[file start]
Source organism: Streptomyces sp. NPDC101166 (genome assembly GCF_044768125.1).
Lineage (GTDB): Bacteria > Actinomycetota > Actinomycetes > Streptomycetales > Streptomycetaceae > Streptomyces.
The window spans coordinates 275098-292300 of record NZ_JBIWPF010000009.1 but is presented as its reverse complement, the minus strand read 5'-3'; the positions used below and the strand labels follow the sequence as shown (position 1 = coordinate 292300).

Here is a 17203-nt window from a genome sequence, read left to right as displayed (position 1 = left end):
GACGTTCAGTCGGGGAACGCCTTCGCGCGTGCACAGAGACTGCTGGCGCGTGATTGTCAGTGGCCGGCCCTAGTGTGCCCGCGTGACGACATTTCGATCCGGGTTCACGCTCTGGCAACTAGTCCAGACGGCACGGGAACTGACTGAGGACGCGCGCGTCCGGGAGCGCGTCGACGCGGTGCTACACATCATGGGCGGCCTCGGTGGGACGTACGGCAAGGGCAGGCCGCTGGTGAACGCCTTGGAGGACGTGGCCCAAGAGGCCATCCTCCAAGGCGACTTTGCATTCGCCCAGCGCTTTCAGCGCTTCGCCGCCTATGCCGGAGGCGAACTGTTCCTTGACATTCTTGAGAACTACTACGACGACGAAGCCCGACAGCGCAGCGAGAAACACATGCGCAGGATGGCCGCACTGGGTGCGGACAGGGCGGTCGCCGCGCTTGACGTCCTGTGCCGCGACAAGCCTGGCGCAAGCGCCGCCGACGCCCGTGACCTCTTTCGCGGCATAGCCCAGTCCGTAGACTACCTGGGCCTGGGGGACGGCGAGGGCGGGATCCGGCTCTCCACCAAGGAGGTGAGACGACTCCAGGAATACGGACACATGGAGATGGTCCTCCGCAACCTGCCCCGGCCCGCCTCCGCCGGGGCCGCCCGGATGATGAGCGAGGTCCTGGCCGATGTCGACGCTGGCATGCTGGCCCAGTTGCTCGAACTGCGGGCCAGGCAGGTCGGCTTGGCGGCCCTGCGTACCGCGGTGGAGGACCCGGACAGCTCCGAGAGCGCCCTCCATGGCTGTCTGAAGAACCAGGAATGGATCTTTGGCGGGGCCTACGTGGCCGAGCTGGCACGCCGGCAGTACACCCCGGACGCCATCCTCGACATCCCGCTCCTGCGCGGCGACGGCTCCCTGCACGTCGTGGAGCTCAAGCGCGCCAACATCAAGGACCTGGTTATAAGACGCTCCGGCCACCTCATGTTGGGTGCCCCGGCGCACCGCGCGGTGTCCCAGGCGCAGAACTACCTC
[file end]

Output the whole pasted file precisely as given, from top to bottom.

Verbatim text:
Source organism: Streptomyces sp. NPDC101166 (genome assembly GCF_044768125.1).
Lineage (GTDB): Bacteria > Actinomycetota > Actinomycetes > Streptomycetales > Streptomycetaceae > Streptomyces.
The window spans coordinates 275098-292300 of record NZ_JBIWPF010000009.1 but is presented as its reverse complement, the minus strand read 5'-3'; the positions used below and the strand labels follow the sequence as shown (position 1 = coordinate 292300).

Here is a 17203-nt window from a genome sequence, read left to right as displayed (position 1 = left end):
GACGTTCAGTCGGGGAACGCCTTCGCGCGTGCACAGAGACTGCTGGCGCGTGATTGTCAGTGGCCGGCCCTAGTGTGCCCGCGTGACGACATTTCGATCCGGGTTCACGCTCTGGCAACTAGTCCAGACGGCACGGGAACTGACTGAGGACGCGCGCGTCCGGGAGCGCGTCGACGCGGTGCTACACATCATGGGCGGCCTCGGTGGGACGTACGGCAAGGGCAGGCCGCTGGTGAACGCCTTGGAGGACGTGGCCCAAGAGGCCATCCTCCAAGGCGACTTTGCATTCGCCCAGCGCTTTCAGCGCTTCGCCGCCTATGCCGGAGGCGAACTGTTCCTTGACATTCTTGAGAACTACTACGACGACGAAGCCCGACAGCGCAGCGAGAAACACATGCGCAGGATGGCCGCACTGGGTGCGGACAGGGCGGTCGCCGCGCTTGACGTCCTGTGCCGCGACAAGCCTGGCGCAAGCGCCGCCGACGCCCGTGACCTCTTTCGCGGCATAGCCCAGTCCGTAGACTACCTGGGCCTGGGGGACGGCGAGGGCGGGATCCGGCTCTCCACCAAGGAGGTGAGACGACTCCAGGAATACGGACACATGGAGATGGTCCTCCGCAACCTGCCCCGGCCCGCCTCCGCCGGGGCCGCCCGGATGATGAGCGAGGTCCTGGCCGATGTCGACGCTGGCATGCTGGCCCAGTTGCTCGAACTGCGGGCCAGGCAGGTCGGCTTGGCGGCCCTGCGTACCGCGGTGGAGGACCCGGACAGCTCCGAGAGCGCCCTCCATGGCTGTCTGAAGAACCAGGAATGGATCTTTGGCGGGGCCTACGTGGCCGAGCTGGCACGCCGGCAGTACACCCCGGACGCCATCCTCGACATCCCGCTCCTGCGCGGCGACGGCTCCCTGCACGTCGTGGAGCTCAAGCGCGCCAACATCAAGGACCTGGTTATAAGACGCTCCGGCCACCTCATGTTGGGTGCCCCGGCGCACCGCGCGGTGTCCCAGGCGCAGAACTACCTC